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to trust. Then she said, let me find favor in thy sight, my lord; for that thou hast comforted me, and for that thou hast spoken friendly unto thine hand-maid, though I be not like unto one of thine hand-maidens. And Boaz said unto her, at meal time come thou hither, and eat of the bread, and dip thy morsel in the vinegar. And she sat beside the reapers: and he reached her parched corn, and she did eat, and was sufficed, and left. And when she was rising up to glean, Boaz commanded his young men, saying, Let her glean even among the sheaves, and reproach her not. And let fall also some of the handfuls of purpose for her, aud leave them that she may glean them, and rebuke her not. So she gleaned in the field until even, and beat out that she had gleaned and it was about an ephah of barley....RUTH ii. 5....17.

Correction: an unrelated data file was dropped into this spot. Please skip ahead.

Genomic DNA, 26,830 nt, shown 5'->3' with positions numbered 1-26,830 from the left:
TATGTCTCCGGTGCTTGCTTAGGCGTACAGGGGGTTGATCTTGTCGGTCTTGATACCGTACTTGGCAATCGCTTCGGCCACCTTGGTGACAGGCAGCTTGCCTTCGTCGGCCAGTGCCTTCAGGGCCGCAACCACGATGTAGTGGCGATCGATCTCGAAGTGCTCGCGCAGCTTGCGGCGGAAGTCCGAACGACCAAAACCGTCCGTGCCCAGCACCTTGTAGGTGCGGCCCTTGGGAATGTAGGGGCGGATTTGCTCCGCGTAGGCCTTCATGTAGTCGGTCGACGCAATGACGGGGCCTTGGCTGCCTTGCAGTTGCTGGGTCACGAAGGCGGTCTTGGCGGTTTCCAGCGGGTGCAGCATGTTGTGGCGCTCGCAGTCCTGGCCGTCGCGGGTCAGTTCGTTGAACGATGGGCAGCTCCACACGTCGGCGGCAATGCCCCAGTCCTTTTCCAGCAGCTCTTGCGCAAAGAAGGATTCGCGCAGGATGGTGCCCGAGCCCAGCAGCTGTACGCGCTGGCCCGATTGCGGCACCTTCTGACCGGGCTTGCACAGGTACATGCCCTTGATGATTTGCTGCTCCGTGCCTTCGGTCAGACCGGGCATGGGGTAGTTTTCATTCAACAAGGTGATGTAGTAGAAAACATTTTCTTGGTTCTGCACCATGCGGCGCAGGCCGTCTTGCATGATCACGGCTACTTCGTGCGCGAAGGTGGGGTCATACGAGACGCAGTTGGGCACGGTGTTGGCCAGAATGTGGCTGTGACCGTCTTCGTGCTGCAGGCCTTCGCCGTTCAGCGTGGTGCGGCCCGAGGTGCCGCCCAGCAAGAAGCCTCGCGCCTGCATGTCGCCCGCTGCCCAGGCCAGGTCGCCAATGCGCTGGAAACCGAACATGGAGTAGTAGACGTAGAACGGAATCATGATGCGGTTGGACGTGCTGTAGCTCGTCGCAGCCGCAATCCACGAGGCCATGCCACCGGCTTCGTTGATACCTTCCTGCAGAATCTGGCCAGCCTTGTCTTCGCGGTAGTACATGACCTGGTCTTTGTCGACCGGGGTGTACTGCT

HE life of the husbandman is full of labor and anxiety, but is also sweetened and relieved by many peculiar delights. He must rise early, and often retire late to rest; he is exposed now to the scorching heat of the meridian sun, and now to the unwholsome damps of the night. He has to watch every aspect of the sky, and to guard against the strife of contending elements and after all bis vigilance and foresight, he has frequently the mortification to see the exertions, and the hopes of a whole year, destroyed in an hour. But on the other hand, the very variety which his profession admits of, deceives the toils of it; his life is constantly a life of hope; his health and prosperity flow from the same source; he spends not his strength for nought and in vain; the bountiful parent earth restores the precious seed cast into it with large increase, thirty, sixty, an hundred fold. He has the pleasure of observing the hourly progress of vegetation; of seeing his supplies coming immediately from the hand of Providence. Piety and profit are promoted by the same employments and pursuits, and the sublimest truths of